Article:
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Ok, this old thread led to the answer:

The symptom was different (a copy/paste issue) but the phenomenon was the same (files with .arc extension not behaving normally). The cause is indeed that Emacs thinks .arc means an archive file. The solution is here:

The variable you need to change is auto-coding-alist, like this:

  (push '("\\.arc$" . utf-8) auto-coding-alist)
The reason this problem was so confusing is that the settings in auto-coding-alist take precedence over some of the other things that seem like they ought to work but don't, like modify-coding-system-alist (described above) or putting a character-encoding directive like:

  -*- coding: utf-8 -*-
at the top of the file. Since it was surprisingly hard to track this down and I only found it on my dozen-th or so Google search, I'm making this comment verbose in the hope that the current thread will surface more easily in the future.


Pretty simple:

  (push '("\\.arc$" . lisp-mode) auto-mode-alist)
  (modify-coding-system-alist 'file "\\.arc$" 'utf-8)
There's some other stuff related to running a REPL but I'm pretty sure it's unrelated.


1 point by akkartik 111 days ago | link

Thanks! Sorry I can't be more help, but I can indeed reproduce your issue.


3 points by gruseom 3461 days ago | link | parent | on: Smalltalk vs LISP

There's a longstanding debate between the two communities about whether or not macros provide any meaningful benefits that Smalltalk blocks don't. (The archives of the LL1 mailing list contain a gold mine of posts on this.) In general, I doubt that most Smalltalk hackers would be very interested in macros in Smalltalk; they'd probably see it as out of sync with the spirit of the language. (Compare this to how Lisp hackers react to the inevitable newbie attempts to "fix" Lisp by removing parentheses or making it infix.)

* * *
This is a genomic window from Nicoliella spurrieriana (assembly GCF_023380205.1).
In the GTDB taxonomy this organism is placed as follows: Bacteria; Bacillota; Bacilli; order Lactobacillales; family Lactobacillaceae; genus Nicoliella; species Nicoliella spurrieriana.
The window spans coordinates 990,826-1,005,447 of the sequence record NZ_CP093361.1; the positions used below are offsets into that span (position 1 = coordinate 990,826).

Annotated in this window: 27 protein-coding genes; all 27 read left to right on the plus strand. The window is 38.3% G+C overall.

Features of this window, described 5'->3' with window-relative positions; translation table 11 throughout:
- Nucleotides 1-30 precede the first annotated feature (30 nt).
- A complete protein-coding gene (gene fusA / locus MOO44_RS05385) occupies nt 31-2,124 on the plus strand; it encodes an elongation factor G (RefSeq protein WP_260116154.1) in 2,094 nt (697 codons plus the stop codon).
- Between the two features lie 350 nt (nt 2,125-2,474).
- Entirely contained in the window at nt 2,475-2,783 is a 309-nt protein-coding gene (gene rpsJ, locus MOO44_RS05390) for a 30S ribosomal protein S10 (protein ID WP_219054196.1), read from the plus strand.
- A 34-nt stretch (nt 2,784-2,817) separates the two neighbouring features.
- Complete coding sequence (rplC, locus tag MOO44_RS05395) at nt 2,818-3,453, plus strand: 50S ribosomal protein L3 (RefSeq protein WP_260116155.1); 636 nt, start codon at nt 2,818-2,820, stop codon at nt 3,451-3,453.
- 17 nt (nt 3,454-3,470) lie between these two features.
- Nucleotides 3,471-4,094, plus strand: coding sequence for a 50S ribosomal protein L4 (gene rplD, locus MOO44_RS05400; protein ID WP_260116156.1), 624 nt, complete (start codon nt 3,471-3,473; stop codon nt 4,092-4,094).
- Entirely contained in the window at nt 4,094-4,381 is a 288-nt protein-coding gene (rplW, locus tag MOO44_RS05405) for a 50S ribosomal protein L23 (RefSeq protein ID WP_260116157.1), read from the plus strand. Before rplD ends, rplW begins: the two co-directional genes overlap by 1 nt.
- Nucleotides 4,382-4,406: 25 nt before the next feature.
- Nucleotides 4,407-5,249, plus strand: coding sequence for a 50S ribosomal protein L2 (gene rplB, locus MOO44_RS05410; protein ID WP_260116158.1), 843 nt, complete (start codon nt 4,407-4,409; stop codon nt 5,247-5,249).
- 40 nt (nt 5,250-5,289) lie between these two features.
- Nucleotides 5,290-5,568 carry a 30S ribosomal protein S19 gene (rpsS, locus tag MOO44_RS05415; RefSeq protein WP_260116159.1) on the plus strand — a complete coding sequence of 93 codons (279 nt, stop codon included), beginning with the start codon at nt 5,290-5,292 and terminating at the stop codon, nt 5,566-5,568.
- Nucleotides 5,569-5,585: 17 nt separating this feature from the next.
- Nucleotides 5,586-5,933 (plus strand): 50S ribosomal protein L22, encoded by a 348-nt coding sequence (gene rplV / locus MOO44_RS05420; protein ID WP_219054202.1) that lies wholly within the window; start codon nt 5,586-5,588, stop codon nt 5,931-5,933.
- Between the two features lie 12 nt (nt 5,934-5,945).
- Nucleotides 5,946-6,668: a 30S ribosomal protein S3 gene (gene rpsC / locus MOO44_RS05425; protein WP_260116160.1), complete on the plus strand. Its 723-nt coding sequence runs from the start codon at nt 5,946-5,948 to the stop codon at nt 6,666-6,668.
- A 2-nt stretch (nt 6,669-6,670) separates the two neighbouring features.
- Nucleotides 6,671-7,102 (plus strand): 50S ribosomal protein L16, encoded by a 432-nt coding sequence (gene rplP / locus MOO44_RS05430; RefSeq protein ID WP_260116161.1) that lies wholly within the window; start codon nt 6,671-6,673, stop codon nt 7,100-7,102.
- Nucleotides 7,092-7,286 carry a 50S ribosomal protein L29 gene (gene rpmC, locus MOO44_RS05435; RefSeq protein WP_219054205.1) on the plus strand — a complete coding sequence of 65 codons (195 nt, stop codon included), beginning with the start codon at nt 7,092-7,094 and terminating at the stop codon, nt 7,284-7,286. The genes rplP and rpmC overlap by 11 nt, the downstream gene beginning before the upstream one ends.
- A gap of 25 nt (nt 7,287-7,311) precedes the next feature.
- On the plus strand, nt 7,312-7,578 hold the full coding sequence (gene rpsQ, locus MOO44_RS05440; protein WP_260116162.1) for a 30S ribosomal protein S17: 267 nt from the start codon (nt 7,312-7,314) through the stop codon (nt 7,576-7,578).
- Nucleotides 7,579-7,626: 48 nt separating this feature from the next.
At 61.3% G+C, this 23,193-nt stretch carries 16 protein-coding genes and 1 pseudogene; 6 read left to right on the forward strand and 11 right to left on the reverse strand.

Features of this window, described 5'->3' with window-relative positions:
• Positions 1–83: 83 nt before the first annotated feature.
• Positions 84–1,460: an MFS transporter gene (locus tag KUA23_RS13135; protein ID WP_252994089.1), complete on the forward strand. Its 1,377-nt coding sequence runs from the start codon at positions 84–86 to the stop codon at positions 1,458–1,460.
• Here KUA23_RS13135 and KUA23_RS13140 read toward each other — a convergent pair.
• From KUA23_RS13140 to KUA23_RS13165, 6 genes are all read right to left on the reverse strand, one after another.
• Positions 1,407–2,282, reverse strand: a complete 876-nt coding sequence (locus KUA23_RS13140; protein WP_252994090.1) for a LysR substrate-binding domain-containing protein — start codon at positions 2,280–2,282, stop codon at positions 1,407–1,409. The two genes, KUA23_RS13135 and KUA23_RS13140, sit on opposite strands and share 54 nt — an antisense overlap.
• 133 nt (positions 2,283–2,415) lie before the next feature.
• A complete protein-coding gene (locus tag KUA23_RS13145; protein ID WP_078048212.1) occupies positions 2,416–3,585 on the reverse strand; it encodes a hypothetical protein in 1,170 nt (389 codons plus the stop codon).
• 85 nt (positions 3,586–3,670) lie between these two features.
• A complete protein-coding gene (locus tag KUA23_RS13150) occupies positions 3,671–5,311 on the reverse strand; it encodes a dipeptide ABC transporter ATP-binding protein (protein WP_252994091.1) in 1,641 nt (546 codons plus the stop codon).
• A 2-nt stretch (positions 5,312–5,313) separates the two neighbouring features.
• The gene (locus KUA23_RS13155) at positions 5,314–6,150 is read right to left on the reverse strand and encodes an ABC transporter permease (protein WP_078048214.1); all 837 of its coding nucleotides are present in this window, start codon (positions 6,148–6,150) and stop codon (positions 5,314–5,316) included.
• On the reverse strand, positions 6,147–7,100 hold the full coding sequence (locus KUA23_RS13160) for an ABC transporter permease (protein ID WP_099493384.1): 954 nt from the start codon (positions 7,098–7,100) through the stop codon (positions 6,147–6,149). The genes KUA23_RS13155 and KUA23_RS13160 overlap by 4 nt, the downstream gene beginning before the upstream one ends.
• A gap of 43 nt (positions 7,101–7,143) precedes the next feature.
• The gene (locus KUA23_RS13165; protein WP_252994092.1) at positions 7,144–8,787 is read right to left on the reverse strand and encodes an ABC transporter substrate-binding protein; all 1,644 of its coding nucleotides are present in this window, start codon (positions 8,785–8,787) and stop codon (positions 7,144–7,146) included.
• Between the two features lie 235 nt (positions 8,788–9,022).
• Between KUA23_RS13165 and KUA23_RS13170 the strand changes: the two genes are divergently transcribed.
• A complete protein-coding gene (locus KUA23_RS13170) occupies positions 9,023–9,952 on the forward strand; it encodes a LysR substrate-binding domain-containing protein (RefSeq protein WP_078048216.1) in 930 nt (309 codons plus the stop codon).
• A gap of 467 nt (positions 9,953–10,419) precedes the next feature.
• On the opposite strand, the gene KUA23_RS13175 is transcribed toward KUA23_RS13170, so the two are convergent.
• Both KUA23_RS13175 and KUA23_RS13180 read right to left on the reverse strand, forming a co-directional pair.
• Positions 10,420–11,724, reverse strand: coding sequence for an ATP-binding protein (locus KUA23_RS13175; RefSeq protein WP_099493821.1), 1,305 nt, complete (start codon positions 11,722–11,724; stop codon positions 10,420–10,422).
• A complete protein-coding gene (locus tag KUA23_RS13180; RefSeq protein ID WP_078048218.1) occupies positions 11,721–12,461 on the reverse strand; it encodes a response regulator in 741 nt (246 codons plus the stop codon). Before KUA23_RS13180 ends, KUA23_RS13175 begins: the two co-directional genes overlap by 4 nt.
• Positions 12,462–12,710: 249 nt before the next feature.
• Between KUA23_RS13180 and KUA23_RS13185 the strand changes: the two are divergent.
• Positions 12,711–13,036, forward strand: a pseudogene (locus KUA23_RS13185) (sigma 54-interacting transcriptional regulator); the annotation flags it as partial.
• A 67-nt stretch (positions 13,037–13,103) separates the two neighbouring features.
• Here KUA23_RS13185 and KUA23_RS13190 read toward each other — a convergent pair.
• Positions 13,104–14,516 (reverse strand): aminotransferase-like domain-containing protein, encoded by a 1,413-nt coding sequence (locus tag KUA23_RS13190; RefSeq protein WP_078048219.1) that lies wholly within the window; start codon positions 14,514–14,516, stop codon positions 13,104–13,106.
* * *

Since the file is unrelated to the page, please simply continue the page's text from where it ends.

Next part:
3 points by gruseom 3537 days ago | link | parent | on: Ultra-Balkanization Makes Lisp Autistic

I find the post he's quoting interesting ( It contains some ridiculosities, such as

We know how to package functions and data structures in modular, reusable ways; we don't know how to do that with macros, so macros hurt code reuse.

-- who's "we"? But the post itself is interesting evidence for what one could call Graham's Thesis, the idea that any programming language as powerful as Lisp is isomorphic to Lisp; or that all programming languages can be defined by the subset of Lisp that they exclude. The author argues that this exclusion is necessary and good because it gives a language a distinctive character around which a set of idioms, and therefore a community, can develop more easily.

While I totally agree with Kenny that the author's claims about Lisp have a ring of inexperience to them, I do think that this social/communal prism is an interesting one and that Lisp has some distinctive qualities in this area as in others.